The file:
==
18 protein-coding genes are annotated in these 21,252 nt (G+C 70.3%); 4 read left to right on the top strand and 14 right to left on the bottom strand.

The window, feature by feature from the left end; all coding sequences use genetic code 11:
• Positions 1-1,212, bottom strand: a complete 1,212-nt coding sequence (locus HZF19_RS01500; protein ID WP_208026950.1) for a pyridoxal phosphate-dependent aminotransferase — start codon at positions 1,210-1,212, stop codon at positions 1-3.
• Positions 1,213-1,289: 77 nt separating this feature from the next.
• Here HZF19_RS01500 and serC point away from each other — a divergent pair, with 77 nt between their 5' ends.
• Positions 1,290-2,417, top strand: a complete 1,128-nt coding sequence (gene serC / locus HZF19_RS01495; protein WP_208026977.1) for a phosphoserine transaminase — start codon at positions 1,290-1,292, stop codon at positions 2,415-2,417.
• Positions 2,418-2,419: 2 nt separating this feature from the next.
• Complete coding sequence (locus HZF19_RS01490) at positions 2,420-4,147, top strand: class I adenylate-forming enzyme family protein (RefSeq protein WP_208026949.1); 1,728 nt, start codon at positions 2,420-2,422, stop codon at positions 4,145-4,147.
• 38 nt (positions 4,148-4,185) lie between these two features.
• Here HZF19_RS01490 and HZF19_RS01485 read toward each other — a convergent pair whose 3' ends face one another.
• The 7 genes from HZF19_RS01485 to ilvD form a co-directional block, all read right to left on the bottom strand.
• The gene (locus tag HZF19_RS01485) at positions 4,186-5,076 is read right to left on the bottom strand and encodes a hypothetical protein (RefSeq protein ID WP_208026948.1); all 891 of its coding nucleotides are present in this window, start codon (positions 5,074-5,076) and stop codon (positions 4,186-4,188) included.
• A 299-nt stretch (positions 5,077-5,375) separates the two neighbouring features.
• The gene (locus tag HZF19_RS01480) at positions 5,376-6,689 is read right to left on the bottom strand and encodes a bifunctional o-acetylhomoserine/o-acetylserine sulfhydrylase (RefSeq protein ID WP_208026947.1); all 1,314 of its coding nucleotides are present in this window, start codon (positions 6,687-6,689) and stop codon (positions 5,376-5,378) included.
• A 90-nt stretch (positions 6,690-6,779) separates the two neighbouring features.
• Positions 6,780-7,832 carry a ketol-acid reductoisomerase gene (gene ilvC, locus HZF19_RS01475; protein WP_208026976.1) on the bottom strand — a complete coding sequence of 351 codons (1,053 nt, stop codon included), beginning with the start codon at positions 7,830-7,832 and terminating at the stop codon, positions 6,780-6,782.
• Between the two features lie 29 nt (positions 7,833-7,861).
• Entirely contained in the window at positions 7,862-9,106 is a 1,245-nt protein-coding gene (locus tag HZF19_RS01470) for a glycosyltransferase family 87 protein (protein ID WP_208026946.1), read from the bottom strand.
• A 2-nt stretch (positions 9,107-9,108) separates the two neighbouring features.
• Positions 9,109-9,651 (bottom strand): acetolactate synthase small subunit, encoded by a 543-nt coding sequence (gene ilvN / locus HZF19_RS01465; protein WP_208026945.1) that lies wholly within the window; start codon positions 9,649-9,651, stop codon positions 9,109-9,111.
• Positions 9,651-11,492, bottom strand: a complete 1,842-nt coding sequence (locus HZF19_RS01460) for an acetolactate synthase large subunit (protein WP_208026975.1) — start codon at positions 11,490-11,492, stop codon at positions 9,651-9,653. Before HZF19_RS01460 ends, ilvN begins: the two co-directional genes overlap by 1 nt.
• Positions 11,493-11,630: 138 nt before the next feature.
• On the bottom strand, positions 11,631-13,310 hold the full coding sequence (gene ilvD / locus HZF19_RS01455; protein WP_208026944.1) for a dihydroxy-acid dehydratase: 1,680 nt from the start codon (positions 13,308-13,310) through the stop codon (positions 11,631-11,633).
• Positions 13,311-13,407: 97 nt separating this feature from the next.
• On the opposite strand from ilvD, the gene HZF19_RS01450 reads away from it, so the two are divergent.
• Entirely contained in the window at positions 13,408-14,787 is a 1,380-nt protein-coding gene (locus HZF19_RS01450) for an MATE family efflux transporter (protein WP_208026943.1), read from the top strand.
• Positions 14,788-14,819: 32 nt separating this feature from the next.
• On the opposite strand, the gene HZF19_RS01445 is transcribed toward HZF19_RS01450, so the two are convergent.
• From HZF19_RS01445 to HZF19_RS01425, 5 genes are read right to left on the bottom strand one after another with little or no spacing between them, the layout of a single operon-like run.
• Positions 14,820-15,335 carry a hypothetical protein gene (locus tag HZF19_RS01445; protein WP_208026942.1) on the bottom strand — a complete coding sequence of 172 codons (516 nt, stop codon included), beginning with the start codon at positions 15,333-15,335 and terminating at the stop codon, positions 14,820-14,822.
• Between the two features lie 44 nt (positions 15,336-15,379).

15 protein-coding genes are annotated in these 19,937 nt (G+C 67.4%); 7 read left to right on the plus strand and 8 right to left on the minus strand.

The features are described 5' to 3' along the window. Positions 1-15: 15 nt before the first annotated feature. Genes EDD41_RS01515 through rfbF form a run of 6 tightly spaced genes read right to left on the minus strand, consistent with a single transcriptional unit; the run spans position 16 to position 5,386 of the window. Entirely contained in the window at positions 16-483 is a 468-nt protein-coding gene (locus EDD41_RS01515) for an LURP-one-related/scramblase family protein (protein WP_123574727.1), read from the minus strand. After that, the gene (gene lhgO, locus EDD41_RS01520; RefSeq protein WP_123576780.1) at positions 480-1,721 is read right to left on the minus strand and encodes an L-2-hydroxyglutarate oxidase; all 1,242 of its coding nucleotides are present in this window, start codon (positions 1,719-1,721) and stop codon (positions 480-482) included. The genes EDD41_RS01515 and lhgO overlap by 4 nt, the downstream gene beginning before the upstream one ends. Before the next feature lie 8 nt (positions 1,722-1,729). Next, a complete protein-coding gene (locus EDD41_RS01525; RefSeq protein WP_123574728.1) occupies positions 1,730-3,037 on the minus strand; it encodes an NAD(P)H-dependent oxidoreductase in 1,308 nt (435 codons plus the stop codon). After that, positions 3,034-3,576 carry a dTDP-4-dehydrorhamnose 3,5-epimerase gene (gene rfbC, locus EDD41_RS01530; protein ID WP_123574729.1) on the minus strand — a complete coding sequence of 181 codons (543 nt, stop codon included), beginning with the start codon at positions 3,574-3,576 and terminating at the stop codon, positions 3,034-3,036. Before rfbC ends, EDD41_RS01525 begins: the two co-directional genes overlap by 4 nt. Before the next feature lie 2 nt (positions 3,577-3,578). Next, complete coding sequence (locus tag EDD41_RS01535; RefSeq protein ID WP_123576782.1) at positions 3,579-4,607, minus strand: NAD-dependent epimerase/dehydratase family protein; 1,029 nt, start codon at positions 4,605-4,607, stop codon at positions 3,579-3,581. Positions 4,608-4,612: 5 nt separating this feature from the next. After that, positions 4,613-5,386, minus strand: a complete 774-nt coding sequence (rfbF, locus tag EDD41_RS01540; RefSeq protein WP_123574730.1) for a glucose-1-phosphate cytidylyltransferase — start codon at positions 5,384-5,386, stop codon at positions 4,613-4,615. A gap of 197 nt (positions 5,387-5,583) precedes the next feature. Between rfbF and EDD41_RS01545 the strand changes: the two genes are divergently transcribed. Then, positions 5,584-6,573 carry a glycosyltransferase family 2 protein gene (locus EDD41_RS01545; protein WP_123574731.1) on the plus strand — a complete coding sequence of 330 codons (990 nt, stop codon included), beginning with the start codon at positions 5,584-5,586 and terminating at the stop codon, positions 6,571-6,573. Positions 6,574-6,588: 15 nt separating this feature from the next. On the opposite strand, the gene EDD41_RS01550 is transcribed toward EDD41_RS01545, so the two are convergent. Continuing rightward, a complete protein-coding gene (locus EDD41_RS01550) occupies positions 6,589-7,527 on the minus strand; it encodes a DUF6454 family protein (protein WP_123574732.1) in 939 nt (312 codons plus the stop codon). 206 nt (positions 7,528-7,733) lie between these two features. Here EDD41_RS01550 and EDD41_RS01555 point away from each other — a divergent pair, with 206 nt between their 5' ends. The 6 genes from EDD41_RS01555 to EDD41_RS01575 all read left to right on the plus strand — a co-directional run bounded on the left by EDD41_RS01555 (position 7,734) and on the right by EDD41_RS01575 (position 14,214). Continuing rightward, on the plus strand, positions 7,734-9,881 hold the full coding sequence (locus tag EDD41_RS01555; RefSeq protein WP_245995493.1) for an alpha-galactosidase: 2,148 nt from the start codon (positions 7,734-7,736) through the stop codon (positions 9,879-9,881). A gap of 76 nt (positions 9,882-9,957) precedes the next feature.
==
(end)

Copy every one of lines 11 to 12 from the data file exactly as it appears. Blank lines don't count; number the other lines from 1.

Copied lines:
• The 7 genes from HZF19_RS01485 to ilvD form a co-directional block, all read right to left on the bottom strand.
• The gene (locus tag HZF19_RS01485) at positions 4,186-5,076 is read right to left on the bottom strand and encodes a hypothetical protein (RefSeq protein ID WP_208026948.1); all 891 of its coding nucleotides are present in this window, start codon (positions 5,074-5,076) and stop codon (positions 4,186-4,188) included.